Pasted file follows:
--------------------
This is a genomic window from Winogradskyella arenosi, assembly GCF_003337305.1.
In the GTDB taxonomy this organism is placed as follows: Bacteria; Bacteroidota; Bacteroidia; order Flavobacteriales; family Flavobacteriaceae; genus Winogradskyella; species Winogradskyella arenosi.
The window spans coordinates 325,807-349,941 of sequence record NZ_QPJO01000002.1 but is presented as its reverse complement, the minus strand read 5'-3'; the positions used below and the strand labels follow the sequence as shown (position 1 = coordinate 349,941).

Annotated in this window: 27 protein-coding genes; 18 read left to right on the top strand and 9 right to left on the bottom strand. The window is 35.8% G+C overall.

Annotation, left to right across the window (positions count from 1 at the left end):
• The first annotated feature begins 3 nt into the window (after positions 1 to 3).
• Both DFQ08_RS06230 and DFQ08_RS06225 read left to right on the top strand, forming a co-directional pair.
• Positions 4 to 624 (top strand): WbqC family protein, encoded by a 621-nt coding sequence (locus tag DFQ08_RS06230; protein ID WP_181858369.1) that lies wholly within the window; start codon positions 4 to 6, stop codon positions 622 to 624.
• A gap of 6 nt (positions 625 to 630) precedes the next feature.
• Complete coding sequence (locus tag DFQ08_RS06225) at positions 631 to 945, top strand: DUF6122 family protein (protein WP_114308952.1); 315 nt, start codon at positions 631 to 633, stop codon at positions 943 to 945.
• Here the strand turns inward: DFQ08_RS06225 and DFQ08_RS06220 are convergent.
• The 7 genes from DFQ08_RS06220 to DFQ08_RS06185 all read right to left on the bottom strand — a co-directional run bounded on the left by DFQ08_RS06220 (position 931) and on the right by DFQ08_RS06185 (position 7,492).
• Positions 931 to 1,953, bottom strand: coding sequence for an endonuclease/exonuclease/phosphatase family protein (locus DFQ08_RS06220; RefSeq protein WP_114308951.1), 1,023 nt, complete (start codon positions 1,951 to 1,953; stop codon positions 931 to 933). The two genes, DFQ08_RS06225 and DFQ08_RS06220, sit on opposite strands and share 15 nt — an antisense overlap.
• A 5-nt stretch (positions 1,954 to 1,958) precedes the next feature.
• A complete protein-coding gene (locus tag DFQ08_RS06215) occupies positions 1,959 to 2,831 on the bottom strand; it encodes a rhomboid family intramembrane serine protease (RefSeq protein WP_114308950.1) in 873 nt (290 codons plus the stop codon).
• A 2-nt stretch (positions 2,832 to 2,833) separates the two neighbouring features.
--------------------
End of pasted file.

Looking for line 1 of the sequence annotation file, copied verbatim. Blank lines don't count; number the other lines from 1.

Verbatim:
This is a genomic window from Winogradskyella arenosi, assembly GCF_003337305.1.